Role of management control systems in crafting realized strategies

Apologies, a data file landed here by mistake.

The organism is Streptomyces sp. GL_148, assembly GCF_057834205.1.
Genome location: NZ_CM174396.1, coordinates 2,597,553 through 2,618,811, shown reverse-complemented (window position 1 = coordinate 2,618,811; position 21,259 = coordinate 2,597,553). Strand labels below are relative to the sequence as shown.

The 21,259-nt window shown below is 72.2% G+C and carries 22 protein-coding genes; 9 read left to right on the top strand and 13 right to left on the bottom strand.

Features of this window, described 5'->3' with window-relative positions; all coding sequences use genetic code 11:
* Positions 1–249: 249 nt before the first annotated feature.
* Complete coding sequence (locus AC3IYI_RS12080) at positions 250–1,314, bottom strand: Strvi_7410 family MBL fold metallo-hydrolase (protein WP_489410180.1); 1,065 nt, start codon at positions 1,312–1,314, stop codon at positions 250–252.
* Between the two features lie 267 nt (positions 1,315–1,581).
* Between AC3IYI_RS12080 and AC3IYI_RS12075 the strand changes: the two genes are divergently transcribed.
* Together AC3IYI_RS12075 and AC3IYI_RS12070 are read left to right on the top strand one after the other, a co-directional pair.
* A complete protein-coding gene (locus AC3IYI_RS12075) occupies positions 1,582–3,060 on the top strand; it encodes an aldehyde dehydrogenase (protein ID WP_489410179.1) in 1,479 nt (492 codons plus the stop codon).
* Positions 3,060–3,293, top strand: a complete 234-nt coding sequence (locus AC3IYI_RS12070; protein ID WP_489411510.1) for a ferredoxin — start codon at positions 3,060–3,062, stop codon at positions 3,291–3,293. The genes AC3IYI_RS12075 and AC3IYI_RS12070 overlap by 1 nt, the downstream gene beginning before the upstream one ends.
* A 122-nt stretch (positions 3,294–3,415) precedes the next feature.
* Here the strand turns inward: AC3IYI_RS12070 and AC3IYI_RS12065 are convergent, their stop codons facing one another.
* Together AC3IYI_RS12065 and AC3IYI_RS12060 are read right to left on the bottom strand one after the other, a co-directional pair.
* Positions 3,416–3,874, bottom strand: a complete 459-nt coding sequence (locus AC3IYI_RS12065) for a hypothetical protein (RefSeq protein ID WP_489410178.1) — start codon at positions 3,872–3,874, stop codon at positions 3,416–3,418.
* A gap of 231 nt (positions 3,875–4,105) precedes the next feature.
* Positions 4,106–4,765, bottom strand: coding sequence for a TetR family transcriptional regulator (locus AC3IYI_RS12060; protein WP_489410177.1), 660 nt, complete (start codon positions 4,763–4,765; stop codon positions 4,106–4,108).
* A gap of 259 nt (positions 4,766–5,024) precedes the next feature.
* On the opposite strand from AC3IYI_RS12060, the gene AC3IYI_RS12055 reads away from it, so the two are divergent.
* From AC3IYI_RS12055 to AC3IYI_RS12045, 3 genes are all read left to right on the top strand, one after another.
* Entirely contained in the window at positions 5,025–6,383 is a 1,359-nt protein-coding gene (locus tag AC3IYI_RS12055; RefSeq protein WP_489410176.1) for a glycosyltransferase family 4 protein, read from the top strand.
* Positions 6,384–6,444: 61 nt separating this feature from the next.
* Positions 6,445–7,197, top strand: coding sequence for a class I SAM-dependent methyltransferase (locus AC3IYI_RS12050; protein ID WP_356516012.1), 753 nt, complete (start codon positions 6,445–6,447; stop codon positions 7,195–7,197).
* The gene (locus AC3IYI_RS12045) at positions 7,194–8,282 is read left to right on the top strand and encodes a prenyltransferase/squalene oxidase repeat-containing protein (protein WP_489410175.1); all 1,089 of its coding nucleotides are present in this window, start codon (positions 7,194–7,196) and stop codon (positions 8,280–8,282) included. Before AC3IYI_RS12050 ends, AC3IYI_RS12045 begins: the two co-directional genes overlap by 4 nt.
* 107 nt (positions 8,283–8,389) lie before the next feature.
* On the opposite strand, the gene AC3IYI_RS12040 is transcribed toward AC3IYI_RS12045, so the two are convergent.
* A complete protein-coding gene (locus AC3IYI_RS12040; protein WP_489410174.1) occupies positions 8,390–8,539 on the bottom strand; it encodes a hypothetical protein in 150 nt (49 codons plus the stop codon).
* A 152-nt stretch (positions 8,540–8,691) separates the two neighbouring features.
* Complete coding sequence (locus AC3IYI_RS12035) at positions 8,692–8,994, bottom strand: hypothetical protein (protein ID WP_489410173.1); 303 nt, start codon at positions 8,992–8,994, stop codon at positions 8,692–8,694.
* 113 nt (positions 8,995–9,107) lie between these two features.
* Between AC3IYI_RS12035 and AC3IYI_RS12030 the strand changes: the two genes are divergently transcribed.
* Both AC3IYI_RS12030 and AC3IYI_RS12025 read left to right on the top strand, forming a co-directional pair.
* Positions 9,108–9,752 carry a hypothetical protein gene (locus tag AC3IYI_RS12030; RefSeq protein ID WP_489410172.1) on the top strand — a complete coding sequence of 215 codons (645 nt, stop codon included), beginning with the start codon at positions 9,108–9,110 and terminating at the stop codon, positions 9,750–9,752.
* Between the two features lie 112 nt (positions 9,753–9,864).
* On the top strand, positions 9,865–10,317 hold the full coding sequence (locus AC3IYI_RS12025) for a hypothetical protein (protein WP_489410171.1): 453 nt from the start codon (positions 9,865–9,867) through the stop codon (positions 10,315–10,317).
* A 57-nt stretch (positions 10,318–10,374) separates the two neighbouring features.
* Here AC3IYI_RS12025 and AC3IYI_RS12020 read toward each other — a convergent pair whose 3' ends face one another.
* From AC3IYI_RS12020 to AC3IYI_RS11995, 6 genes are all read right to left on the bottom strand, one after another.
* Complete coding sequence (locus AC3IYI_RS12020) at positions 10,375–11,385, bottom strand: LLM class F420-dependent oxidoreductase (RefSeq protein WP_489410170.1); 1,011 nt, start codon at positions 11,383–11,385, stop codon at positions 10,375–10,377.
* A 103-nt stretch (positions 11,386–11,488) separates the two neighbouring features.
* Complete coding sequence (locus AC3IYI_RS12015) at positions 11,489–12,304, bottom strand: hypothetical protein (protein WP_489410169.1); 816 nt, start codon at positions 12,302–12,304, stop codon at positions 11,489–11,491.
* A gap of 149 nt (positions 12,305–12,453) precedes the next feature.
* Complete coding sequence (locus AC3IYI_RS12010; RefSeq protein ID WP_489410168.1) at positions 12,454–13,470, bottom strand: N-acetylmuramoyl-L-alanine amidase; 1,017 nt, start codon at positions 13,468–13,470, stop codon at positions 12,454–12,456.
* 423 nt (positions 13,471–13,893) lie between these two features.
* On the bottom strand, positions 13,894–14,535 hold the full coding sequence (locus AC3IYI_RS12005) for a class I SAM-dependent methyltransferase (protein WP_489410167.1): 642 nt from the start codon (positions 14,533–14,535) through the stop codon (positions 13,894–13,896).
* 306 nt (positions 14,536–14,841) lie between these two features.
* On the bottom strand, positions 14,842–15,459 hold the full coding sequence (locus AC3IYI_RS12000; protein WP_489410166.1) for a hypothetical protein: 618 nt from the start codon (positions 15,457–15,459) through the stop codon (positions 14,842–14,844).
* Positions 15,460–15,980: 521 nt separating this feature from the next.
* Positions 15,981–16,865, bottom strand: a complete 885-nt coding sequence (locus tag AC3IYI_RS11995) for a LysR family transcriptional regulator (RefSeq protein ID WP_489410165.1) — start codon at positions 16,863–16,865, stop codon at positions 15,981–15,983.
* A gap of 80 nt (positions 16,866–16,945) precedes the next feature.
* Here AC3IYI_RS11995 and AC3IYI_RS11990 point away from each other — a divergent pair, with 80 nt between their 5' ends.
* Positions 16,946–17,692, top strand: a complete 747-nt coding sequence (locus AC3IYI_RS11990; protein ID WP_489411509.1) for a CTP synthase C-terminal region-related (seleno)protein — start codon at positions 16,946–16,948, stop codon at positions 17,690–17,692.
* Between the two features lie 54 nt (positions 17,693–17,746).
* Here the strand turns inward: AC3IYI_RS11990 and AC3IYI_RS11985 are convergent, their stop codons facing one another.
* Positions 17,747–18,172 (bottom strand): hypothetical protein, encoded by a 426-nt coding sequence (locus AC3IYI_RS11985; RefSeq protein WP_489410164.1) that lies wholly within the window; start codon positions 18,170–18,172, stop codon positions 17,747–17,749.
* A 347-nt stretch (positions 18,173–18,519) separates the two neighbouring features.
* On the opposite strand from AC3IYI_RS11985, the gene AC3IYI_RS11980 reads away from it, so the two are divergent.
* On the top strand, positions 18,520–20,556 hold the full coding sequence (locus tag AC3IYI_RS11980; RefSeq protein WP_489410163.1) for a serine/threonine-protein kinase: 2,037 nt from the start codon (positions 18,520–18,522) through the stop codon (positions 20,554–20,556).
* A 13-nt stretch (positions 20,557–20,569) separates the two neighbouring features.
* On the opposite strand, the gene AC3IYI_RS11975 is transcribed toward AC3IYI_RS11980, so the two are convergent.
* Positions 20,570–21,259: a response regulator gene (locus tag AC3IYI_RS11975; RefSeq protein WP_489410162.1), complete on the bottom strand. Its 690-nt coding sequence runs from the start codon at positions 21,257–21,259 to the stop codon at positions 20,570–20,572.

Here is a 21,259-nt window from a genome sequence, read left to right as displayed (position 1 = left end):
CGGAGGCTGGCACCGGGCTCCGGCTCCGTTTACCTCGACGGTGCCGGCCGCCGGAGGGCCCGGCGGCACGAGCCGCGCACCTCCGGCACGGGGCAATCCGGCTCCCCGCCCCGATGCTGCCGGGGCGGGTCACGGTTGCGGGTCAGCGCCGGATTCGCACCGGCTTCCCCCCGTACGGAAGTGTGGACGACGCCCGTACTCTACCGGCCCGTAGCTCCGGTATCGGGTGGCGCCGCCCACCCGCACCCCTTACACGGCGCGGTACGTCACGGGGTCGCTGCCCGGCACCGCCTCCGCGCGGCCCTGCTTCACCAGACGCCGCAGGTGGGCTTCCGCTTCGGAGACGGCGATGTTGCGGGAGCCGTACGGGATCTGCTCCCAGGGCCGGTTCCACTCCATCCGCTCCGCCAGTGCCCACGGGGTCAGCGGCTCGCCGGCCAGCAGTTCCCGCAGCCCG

The distinction between deliberate and emergent strategy implementation is rarely acknowledged in management control literature, which has promoted a passive view of control systems tailored explicitly to support the strategic planning. This paper analyzes how management control systems facilitate organizations to realize their intended strategies. Hypotheses are tested using survey data from CEOs of Spanish hospitals. Partial least squares is used as a statistical technique to test the integral causal path model. Results show that boundary and diagnostic control systems have primarily a positive impact on the realization of deliberate strategies, whereas belief and interactive control systems positively affect emergent strategies. This study tries to clarify the fragmented results of the literature by analyzing the effect of the design (passive role) and the use (active role) of management control systems on both deliberate and emergent strategies. A practical implication of this paper is that managers should focus on both the design and the use of management control systems to implement strategies successfully. This study is among the first to provide empirical evidence on how different levers of control complement each other in crafting realized strategies.